16 November 2015
MUSINGS OF THE ORDINARY
”The quality of mercy is not strain’d
It droppeth as the gentle rain from heaven Upon the place beneath. It is twice blest:
It blesseth him that gives and him that takes,”
Shakespeare – Merchant of Venice, Act 4, Scene 1
His Holiness Pope Francis has declared that a Holy Year of Mercy be observed by all Catholics from 8 December 2015 until the Feast of Christ the King, 2016. Mercy is defined in dictionaries as
‘compassion or forgiveness shown towards someone who you have power to justly punish or harm’.
Christians, Jews and Muslims consider God to be merciful and Christians believe God’s grace is when we get the good things we don’t deserve, and His mercy is when we are spared from the bad things we do deserve. He is generous with both. In Scripture the hope of God’s unworthy followers is that his mercy will be greater than his justice.
There is much talk about mercy in the Church at this time and in the next year there will be even more. The recent Synod on the Family focussed on it a great deal. If the journalists and bloggers are to be believed, the Synod was a battle between the ‘conservative’ legalists who want no change to the present rules about unannulled, civilly remarried divorcees receiving communion and the definition of marriage and the liberal reformists who urged the Church to move from being ‘legalistic to being more merciful.’
This sort of statement assumes that the law and mercy are incompatible. The concept of mercy in our secularised Western society is being absorbed by some elements in the Church and being presented as one of God’s new revelations.
This understanding of mercy has dispensed with any acceptance of sin as being a reality. If there is no sin then our moral lives can be ordered exactly as we please. There are no boundaries, no restrictions, no standards. The secularists and liberal Christians are trying to sell the Church a twisted understanding of ‘mercy’ which allows us to do what we like, wrapped in a thin veneer of ‘discernment,’ ‘discussion,’ ‘dialogue’ and accompaniment.’ It turns every moral decision we make into what we decide it to be in any given situation, and justifies these decisions as an act of conscience. Sadly, the ‘dictates’ of conscience can be a measure of our self-centredness.
The biblical understanding of mercy does not dispense with the belief that sin is real. Although human nature is wounded, it is not totally corrupted, so it needs guidance in determining what is right and wrong. St Paul describes the law as a schoolmaster teaching us where the limits are. He also tells us that Jesus is the fulfillment of the law, so the law leads us to faith in Jesus. The law tells us what sin is. If we say there is no sin we are saying that we are blameless, so there is no need for forgiveness and reconciliation with God and others. ‘No sin, no worries, mate’ may be the slogan of the secularist, but when it creeps into the teaching of the Church it becomes cancerous and ultimately destructive because there is nothing in place to halt its progress.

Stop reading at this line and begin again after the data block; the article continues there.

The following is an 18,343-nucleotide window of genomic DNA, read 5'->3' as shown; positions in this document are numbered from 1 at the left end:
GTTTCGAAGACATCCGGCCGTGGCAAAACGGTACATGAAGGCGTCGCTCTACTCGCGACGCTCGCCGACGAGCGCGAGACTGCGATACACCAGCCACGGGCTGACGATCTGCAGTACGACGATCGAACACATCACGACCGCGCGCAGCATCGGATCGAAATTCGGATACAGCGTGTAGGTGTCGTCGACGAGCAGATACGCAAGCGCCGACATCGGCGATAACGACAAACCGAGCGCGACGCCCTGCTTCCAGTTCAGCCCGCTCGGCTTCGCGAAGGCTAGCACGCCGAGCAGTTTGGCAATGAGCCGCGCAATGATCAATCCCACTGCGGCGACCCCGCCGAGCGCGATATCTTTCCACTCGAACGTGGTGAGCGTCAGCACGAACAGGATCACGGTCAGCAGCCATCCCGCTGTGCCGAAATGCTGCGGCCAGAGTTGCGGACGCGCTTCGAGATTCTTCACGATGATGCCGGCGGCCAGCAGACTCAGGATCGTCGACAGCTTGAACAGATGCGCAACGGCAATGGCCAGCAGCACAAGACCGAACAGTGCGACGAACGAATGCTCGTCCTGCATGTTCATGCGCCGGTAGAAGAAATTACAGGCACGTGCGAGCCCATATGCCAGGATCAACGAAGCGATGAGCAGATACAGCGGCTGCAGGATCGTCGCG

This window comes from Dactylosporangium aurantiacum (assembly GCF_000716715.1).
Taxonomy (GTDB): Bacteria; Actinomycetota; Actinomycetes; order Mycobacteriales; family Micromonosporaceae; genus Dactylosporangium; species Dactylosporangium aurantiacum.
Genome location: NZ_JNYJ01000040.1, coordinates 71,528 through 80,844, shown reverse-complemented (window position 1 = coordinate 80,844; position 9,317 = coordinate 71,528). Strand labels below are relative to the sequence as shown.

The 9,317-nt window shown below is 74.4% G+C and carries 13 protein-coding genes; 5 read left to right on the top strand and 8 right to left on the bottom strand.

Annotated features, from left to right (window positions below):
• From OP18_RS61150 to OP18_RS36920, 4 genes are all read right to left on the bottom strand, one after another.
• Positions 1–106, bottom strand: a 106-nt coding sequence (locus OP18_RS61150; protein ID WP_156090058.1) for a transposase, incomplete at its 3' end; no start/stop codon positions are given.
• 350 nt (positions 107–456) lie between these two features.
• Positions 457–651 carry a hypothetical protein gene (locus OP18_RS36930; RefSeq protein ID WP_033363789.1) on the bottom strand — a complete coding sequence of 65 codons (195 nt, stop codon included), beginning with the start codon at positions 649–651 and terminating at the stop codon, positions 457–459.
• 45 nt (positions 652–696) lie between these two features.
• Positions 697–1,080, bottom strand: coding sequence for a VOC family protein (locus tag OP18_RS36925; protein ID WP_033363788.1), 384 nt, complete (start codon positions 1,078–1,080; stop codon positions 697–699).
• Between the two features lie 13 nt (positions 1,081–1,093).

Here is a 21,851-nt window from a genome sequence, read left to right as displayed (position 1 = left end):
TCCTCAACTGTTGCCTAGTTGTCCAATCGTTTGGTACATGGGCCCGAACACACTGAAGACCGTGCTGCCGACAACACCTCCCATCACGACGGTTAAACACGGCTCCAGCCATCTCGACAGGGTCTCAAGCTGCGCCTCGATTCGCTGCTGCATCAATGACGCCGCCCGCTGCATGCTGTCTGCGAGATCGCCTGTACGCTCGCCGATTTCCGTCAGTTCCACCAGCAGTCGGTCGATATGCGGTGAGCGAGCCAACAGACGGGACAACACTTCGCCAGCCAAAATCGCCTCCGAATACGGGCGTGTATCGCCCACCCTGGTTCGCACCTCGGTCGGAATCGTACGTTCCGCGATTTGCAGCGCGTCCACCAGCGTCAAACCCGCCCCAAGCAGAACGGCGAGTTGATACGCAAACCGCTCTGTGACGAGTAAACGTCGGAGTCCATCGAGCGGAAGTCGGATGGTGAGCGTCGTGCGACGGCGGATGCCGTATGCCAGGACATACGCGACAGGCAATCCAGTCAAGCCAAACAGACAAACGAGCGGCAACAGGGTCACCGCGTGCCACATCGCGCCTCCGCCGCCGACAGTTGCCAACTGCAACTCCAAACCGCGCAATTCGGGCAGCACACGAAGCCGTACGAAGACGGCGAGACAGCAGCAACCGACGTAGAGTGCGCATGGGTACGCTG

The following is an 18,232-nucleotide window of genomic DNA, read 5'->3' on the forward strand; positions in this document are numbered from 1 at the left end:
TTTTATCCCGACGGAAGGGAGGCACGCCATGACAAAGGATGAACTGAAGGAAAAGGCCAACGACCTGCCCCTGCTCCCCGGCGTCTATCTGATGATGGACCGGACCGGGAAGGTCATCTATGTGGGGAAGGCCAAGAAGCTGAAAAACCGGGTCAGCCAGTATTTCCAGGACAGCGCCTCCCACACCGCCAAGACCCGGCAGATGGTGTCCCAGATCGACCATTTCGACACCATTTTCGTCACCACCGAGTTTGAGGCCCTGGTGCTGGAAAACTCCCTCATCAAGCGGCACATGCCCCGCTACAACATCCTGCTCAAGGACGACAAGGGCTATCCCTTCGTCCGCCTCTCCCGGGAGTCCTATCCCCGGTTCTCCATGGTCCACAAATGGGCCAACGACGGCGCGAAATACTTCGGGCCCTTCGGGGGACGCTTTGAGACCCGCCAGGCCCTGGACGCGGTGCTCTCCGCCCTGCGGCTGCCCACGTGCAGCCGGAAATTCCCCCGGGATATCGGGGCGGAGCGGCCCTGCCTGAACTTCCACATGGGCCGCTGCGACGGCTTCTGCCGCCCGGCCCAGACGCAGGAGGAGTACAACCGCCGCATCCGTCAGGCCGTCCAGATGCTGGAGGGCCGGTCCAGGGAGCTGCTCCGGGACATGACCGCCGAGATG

None of us like a doctor telling us how sick we might be, but we want honesty and treatment, however radical it might be. We don’t want to be told we have nothing wrong with us that a couple of panadol won’t fix, and if we ‘get down’ the doctor will be there to ‘share our pain.’ We want to be told the truth no matter how bad it might make us feel so that action can be taken to put things right.
Anglican priests used to be described as being given the ‘cure of souls’ when they were inducted in a new parish. The priest was charged with being a doctor of souls, diagnosing major and minor spiritual sicknesses caused by sin and oﬀering the confessional as treatment and penance as therapy, so achieving reconciliation and holiness.
The decline in the number of Catholics making use of the confessional is an indication of the grip that secularist views of sin’s non-existence has in the Church. No sin, no need for confession, no need for God’s mercy. No worries, mate, she’ll be right! Concentrate on being healthy, wealthy and being content: Archbishop Michael Ramsay reminds us that “To be healthy and whole is no substitute for being forgiven and holy.” The good news is that the tide is turning and more Catholics are hearing the gospel message that God calls us to repentance so that we might receive his mercy and be strengthened through his grace to continue on the road of discipleship to our heavenly home.
Many Ordinariate members have not come from the tradition of being regular sacramental penitents, but in this year of Mercy, especially in Lent, it would be good if we were to reflect on the simple truth that we cannot show true mercy to others unless we ourselves have experienced God’s mercy. Without an acceptance that the Church’s rules and teachings do not exist to make our lives diﬃcult, but exist to instruct us what sin is, we will never come to know God’s love and mercy through confession and forgiveness. Without that, the mercy we think we should show others is no more than accepting them as they are without question, and expecting no changes in them.
This is not what God expects. It is not what he has revealed to us through Jesus, and he does not expect the Church to preach this as the gospel.
The cry of the Church must be, “No worries mate, come as you are but we will suﬀer with you if you are prepared for the hard grind and become what God knows you to be.” This is being faithful to God’s teaching in Scripture and is a pastoral approach. This is what I pray the outcome of the recent Synod will be.
Monsignor Harry Entwistle